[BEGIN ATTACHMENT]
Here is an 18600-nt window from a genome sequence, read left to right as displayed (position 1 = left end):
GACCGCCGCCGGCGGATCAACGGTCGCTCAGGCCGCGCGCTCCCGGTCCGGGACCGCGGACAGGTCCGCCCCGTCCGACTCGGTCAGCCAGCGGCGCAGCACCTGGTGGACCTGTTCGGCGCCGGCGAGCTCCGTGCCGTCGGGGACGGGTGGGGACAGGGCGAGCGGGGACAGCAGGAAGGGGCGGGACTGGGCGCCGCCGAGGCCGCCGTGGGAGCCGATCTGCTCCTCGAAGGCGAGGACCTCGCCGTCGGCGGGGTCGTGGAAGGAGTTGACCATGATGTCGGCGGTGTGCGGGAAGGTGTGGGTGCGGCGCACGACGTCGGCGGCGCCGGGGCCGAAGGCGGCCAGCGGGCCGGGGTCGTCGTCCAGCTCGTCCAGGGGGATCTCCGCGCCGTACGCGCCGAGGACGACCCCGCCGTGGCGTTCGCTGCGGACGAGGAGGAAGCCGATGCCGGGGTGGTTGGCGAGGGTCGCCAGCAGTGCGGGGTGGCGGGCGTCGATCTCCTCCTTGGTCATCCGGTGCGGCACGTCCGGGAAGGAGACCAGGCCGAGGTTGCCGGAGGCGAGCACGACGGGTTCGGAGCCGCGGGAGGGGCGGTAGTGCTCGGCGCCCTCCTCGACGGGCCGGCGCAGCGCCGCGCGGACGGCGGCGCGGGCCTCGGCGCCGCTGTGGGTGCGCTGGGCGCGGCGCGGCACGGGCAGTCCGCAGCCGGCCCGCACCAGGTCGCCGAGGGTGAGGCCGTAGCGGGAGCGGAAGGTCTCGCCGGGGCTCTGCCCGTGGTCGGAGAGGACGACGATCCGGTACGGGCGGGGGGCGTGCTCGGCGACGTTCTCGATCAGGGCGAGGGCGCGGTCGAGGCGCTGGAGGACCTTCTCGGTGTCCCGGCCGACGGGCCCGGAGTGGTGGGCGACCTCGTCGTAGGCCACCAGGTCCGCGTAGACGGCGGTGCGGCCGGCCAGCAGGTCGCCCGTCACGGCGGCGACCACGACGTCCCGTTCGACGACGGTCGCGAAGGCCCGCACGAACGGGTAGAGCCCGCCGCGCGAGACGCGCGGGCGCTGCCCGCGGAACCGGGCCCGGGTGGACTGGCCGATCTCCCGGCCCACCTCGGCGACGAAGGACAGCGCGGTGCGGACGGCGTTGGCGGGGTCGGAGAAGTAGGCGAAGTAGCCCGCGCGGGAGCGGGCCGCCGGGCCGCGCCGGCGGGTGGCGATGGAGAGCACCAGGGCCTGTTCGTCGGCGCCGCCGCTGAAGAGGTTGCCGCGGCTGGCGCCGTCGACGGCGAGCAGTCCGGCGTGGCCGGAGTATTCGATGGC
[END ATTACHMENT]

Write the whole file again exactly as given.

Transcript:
Here is an 18600-nt window from a genome sequence, read left to right as displayed (position 1 = left end):
GACCGCCGCCGGCGGATCAACGGTCGCTCAGGCCGCGCGCTCCCGGTCCGGGACCGCGGACAGGTCCGCCCCGTCCGACTCGGTCAGCCAGCGGCGCAGCACCTGGTGGACCTGTTCGGCGCCGGCGAGCTCCGTGCCGTCGGGGACGGGTGGGGACAGGGCGAGCGGGGACAGCAGGAAGGGGCGGGACTGGGCGCCGCCGAGGCCGCCGTGGGAGCCGATCTGCTCCTCGAAGGCGAGGACCTCGCCGTCGGCGGGGTCGTGGAAGGAGTTGACCATGATGTCGGCGGTGTGCGGGAAGGTGTGGGTGCGGCGCACGACGTCGGCGGCGCCGGGGCCGAAGGCGGCCAGCGGGCCGGGGTCGTCGTCCAGCTCGTCCAGGGGGATCTCCGCGCCGTACGCGCCGAGGACGACCCCGCCGTGGCGTTCGCTGCGGACGAGGAGGAAGCCGATGCCGGGGTGGTTGGCGAGGGTCGCCAGCAGTGCGGGGTGGCGGGCGTCGATCTCCTCCTTGGTCATCCGGTGCGGCACGTCCGGGAAGGAGACCAGGCCGAGGTTGCCGGAGGCGAGCACGACGGGTTCGGAGCCGCGGGAGGGGCGGTAGTGCTCGGCGCCCTCCTCGACGGGCCGGCGCAGCGCCGCGCGGACGGCGGCGCGGGCCTCGGCGCCGCTGTGGGTGCGCTGGGCGCGGCGCGGCACGGGCAGTCCGCAGCCGGCCCGCACCAGGTCGCCGAGGGTGAGGCCGTAGCGGGAGCGGAAGGTCTCGCCGGGGCTCTGCCCGTGGTCGGAGAGGACGACGATCCGGTACGGGCGGGGGGCGTGCTCGGCGACGTTCTCGATCAGGGCGAGGGCGCGGTCGAGGCGCTGGAGGACCTTCTCGGTGTCCCGGCCGACGGGCCCGGAGTGGTGGGCGACCTCGTCGTAGGCCACCAGGTCCGCGTAGACGGCGGTGCGGCCGGCCAGCAGGTCGCCCGTCACGGCGGCGACCACGACGTCCCGTTCGACGACGGTCGCGAAGGCCCGCACGAACGGGTAGAGCCCGCCGCGCGAGACGCGCGGGCGCTGCCCGCGGAACCGGGCCCGGGTGGACTGGCCGATCTCCCGGCCCACCTCGGCGACGAAGGACAGCGCGGTGCGGACGGCGTTGGCGGGGTCGGAGAAGTAGGCGAAGTAGCCCGCGCGGGAGCGGGCCGCCGGGCCGCGCCGGCGGGTGGCGATGGAGAGCACCAGGGCCTGTTCGTCGGCGCCGCCGCTGAAGAGGTTGCCGCGGCTGGCGCCGTCGACGGCGAGCAGTCCGGCGTGGCCGGAGTATTCGATGGC